Bolivia’s Isla del Sol is the crown jewel of Lake Titicaca — and it’s not overrun by tourists

Feb 10, 2022

A well-preserved Inca wall on the Isle del Sol.

By Nathan Strauss

On Bolivia’s scenic Isla del Sol, terraced hillsides and ancient ruins offer otherworldly vantage points over the seemingly endless expanse of Lake Titicaca, South America’s largest lake. The mythological birthplace of the first Incans, Manco Cápac and Mama Ocllo, lures hikers and history buffs with its weathered ruins and waterside paths. It’s also appealing to stargazers or travelers seeking to completely unplug for the world (good luck getting WiFi to work here).

Evidence of human inhabitation on this largest of Titicaca’s islands dates as far back as the third millennium B.C. Reminders of that rich history are everywhere — from ancient sites such as the Pillkukayna temple to the well-worn cobblestone lanes meandering through Isla del Sol’s tiny towns.

The island has a small, indigenous population of farmers and fishermen, but no cars or paved roads. Locals (many in traditional garb) and tourists navigate the hilly terrain on foot via a network of trails and stone pathways curving past windswept pastures and blue vistas over some of Lake Titicaca’s 3,200 square miles. In its quiet fishing villages, birds —including the endangered Titicaca grebe — bob in the water beneath the docks as donkeys and llamas idle along the shoreline. If you’re hungry, trucha frita (fried lake trout) tops the menus of Isla del Sol’s simple restaurants.

Ruins of an Inca structure on one of the island’s walking trails.

And as its name suggests, the island bakes relentlessly in the sun, resulting in sparse vegetation and brilliant light reflecting in the surrounding crystalline waters.

One remarkable feature of Isle del Sol is the small number of visitors. Compared to the tourist-overrun islands on the Peruvian side of Lake Titicaca, Isle del Sol is welcome relief.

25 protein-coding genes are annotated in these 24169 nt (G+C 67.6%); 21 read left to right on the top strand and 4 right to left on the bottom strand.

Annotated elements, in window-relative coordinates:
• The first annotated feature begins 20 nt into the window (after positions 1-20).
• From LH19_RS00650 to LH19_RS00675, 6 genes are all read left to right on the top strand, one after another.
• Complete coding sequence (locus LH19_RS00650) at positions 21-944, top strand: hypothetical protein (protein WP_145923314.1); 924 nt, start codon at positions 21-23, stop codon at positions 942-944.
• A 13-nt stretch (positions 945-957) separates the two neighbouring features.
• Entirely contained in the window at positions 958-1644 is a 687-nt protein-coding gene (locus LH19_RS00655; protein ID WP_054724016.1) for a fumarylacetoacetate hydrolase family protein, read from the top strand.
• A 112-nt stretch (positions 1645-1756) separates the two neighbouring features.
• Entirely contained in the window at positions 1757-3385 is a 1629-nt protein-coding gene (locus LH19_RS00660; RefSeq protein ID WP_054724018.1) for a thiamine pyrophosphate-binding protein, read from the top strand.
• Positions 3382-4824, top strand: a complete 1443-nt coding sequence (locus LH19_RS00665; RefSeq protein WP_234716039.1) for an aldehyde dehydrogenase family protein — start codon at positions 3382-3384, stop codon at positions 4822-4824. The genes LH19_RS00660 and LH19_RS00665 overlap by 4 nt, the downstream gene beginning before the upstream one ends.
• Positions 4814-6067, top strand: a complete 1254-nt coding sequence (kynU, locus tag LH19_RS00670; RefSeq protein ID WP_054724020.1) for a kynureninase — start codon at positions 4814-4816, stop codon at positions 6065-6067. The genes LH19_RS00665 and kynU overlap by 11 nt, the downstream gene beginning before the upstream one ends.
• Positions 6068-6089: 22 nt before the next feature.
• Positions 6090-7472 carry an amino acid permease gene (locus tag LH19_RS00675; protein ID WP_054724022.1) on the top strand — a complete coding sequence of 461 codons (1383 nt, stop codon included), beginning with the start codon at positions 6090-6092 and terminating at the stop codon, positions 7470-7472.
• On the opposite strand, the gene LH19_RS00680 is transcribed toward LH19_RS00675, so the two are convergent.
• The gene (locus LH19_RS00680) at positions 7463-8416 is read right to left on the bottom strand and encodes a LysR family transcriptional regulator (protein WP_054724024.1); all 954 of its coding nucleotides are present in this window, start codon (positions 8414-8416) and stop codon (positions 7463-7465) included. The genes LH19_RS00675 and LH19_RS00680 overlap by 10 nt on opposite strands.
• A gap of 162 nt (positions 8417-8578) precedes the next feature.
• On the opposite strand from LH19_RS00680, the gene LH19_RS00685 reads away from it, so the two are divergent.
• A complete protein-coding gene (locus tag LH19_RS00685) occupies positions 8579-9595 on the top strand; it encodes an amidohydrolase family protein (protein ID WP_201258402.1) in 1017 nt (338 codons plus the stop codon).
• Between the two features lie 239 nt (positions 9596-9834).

Travel tips
Getting to Isla del Sol can be a slog. It’s four hours by bus from La Paz, the nearest major city, then another hour and a half by boat from the resort town of Copacabana (which is well-worth a visit of its own). If you’re coming from Peru, you can take the bus from Puno to Copacabana (if you’re a U.S. citizen, you’ll need a $160 visa to cross the border).

The best way to experience the island may be with an overnight stay.

The island has a number of ecolodges with cozy digs and spectacular vistas. They include the Cabañas Ecológicas Santo Campo (bookable on Airbnb), whose genial host serves up home-cooked meals and advice along with panoramic lake views. And since most residents of Isla del Sol and nearby areas don’t speak English, use an app like Duolingo to brush up your Spanish before you go.

Though recent political unrest in Bolivia previously made travel here inadvisable, as tensions subside, tourism is rising. And tucked away from the bustle and politics of the cities, the regions surrounding Lake Titicaca prove some of the country’s most intriguing, off-the-usual-path destinations for explorers. But this “Island of the Sun” isn’t without some risks — you’ll want to pack plenty of sunscreen.

The scenery is breathtaking from anywhere on the island.


Credit: National Geographic


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